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The Spy Who Came In From the Warm
November 14, 2011  | By Tom Brinkmoeller
 

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[In which our TVWW correspondent, recounting a long-untold story from the days when he'd left the TV critic beat and become a publicist for Walt Disney World, finally reveals details of the time he was recruited as a "spy" to gather information about a new competitor to the equally new Regis Philbin syndicated TV talk show.

To mark the final week of Regis Philbin's reign on Live! With Regis and Kelly (9 a.m. ET and elsewhere in syndication, or check local listings), now the story can be told. And is... - DB]

By Tom Brinkmoeller

As morality plays go, this one isn't particularly moral, nor does it contain a whole lot of drama. But with the departure of Regis Philbin this week from his daily talk show, it is, at the very least, topical.

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It was the summer of 1988 -- three years since I'd left the TV beat at my old paper and become a publicist for Walt Disney World. What was then called the Disney-MGM Studios Theme Park was a year from opening. I was dong a lot of the publicity for the project, and because the sound stages and other production components already were running, we were getting a good amount of attention for what was then being called "Hollywood East." (We didn't coin that phrase. But though it was born outside Disney, we didn't discourage its use, either.)

That summer, it was time for another trip to Los Angeles to interview the Imagineers who were designing the park. Because the Disney World marketing bosses wanted to get as much exposure for their new park in the face of Universal's announced plans to build its own studio theme park up the street, I was told to make the trip to coincide with the annual Television Critics Association summer press tour. My mission: to stay at the same hotel and to show up at the Disney Channel's session with the critics, and take whatever opportunities that opened to shill the new park.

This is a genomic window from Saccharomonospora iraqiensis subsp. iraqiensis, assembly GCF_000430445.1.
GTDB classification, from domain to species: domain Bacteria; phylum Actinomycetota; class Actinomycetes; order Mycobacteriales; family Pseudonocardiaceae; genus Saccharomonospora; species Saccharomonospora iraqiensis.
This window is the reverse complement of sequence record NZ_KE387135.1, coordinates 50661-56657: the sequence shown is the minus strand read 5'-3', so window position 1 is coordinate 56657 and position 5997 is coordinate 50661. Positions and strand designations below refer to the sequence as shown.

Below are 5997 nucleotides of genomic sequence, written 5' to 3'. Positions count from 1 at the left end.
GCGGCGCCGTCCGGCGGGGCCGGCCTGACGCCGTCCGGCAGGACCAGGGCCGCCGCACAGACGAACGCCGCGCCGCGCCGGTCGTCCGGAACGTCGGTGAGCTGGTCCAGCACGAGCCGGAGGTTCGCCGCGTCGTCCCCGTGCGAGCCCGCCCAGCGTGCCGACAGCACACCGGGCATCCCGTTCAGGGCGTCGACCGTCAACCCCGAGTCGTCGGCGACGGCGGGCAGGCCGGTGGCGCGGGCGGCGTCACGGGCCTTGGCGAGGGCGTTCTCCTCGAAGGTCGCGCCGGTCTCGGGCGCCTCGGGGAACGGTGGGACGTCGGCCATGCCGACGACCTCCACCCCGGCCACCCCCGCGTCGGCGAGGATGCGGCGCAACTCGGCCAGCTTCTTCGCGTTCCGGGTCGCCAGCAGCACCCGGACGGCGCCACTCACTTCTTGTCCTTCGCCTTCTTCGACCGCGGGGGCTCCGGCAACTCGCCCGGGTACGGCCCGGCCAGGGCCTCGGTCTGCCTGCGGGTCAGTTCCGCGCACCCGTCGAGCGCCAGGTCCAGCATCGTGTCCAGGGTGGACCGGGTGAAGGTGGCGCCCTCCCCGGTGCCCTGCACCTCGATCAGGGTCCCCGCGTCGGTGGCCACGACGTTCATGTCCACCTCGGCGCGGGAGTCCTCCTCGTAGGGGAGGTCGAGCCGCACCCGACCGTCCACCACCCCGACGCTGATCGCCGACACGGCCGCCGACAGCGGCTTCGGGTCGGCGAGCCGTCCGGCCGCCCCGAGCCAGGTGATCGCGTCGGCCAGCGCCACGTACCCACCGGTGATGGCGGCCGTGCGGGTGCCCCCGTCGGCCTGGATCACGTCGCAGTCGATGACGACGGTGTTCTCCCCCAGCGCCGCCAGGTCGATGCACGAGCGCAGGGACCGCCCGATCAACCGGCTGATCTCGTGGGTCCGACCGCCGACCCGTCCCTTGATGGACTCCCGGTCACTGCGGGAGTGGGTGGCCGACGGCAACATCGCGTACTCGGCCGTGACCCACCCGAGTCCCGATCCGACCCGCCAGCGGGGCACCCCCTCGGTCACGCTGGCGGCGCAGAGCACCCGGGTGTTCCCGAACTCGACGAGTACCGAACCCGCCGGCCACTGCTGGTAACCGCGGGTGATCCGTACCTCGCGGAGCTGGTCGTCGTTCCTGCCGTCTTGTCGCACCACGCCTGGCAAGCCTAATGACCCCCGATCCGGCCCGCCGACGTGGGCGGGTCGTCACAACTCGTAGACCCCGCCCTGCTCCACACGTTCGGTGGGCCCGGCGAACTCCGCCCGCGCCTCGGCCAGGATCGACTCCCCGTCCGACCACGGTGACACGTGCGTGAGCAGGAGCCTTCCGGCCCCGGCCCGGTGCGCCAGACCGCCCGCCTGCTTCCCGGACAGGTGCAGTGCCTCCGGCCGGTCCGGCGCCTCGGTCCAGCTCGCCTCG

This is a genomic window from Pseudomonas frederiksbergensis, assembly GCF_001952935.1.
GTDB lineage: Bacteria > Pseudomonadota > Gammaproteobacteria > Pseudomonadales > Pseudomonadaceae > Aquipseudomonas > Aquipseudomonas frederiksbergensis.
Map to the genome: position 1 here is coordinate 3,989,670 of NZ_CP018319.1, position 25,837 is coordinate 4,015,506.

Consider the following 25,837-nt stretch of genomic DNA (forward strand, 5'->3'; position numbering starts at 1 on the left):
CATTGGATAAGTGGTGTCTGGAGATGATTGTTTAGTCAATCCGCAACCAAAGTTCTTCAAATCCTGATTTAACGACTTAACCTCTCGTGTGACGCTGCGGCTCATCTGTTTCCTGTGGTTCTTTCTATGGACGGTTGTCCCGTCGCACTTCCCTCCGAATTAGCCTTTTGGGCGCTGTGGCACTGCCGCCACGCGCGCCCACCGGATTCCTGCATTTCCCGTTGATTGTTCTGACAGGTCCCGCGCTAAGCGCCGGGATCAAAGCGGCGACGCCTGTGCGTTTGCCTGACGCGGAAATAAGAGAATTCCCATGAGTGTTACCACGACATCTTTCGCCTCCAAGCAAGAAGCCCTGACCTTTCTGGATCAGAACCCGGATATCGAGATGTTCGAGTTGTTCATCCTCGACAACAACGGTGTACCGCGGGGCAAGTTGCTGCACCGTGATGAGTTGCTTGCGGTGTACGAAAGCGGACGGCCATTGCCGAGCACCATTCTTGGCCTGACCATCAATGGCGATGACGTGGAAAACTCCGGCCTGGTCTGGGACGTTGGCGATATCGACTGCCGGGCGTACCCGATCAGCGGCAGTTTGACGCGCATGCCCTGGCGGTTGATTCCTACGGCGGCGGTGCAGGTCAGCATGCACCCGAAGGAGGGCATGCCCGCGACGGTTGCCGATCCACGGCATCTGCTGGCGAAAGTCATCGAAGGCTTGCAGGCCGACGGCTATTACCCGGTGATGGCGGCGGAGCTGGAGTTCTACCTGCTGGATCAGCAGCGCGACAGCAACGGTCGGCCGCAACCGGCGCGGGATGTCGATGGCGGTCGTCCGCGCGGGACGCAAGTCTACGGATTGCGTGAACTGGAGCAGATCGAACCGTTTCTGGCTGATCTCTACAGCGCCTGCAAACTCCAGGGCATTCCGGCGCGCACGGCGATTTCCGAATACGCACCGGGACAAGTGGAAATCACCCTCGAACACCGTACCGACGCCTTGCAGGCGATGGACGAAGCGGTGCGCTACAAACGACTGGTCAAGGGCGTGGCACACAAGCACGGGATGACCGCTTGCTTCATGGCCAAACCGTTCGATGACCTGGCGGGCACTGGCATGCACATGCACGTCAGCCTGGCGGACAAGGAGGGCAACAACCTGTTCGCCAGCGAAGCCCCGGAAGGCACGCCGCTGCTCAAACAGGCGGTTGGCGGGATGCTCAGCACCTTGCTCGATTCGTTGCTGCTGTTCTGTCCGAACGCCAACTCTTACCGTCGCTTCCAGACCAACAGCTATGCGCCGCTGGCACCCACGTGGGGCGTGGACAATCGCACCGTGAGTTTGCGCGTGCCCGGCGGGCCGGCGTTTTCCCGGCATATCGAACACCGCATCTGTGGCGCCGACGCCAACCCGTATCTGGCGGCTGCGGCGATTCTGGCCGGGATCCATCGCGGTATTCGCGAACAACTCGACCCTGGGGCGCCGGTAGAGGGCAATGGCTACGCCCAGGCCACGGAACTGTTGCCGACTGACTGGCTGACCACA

As a very righteous critic three years earlier, I wouldn't have thought much of such tactics to get inside the heads of critics. But wearing mouse ears is similar to being lobotomized, so I handed out press kits and lapel pins to critics who had sat through Disney Channel's session. (I should note here that no one who now writes for TVWW attended the session, as I remember, and therefore should not be thought compromised by accepting a cheap pin.)

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I mistakenly thought my encounter with the critics had ended. But Disney, at the time, was deeply into the launch of the new syndicated talk show co-hosted by Regis Philbin, and was nervous about plans by Gannett (my old newspaper employer) and Grant Tinker (who previously led MTM Productions and NBC, in both cases by stressing high-quality programming) to debut another talk show, based on the USA Today concept.

The fear was that USA Today: The Television Series would eat into, and maybe surpass, the ratings Disney was hoping to get for Philbin's show. And somehow, word got to Disney's Burbank offices that they had a spy on their side.

I was told to attend the other show's press session and get as much information as possible. I was nervous about facing my old colleagues as a interloping flack. I was afraid they might see me in the Tinker-Gannett session and decide I'd lost all integrity. But no one seemed to notice as I walked into the room at the end of the session, picked up a tape of the pilot episode and a press kit, and disappeared.

I had been told to take whatever I gathered to the Disney Burbank studios. Like a dog sent back to headquarters from the war front with a packet of intelligence, I did so. Three or four men (who might have been the prototypes for Neil Patrick Harris' Barney character on CBS's How I Met Your Mother) grabbed the tape, dispatched me to a seat in the corner (at least the courier dog would have been given a bowl of water), and put the tape in the player. Though they never spoke to me, I was allowed to listen.

They were apprehensive at what they might see. But they quickly decided what they were watching wasn't anything to worry about. (I thought the show wasn't bad, but no one there was interested in hearing from a talking dog.) The worry quickly turned to bravado -- a victory party before the game had even begun.

When someone happened to notice I was still there, he told me I could leave. I left the building, and Burbank, for good, and left Disney altogether a little more than a year later.

Had these men been as apprehensive after they had watched the tape as they were beforehand, the talk show Regis leaves this week might, in its infancy, have been forced to undergo some hefty formula changes. Had Disney's TV syndication division not had the services of a spy at its call, the justifiable apprehension about going against the creative partnership of Grant Tinker and the then-mighty Gannett empire might have resulted in a totally different kind of show for Regis.

Regis' Live! show -- then with original co-host Kathie Lee Gifford, now with Kelly Ripa -- settled into what it has become, without fear. If that bothers you, feel free to blame me.

If the formula it has followed for more than two decades thrills you, however, please find someone else to thank.

 
 
 
 
 
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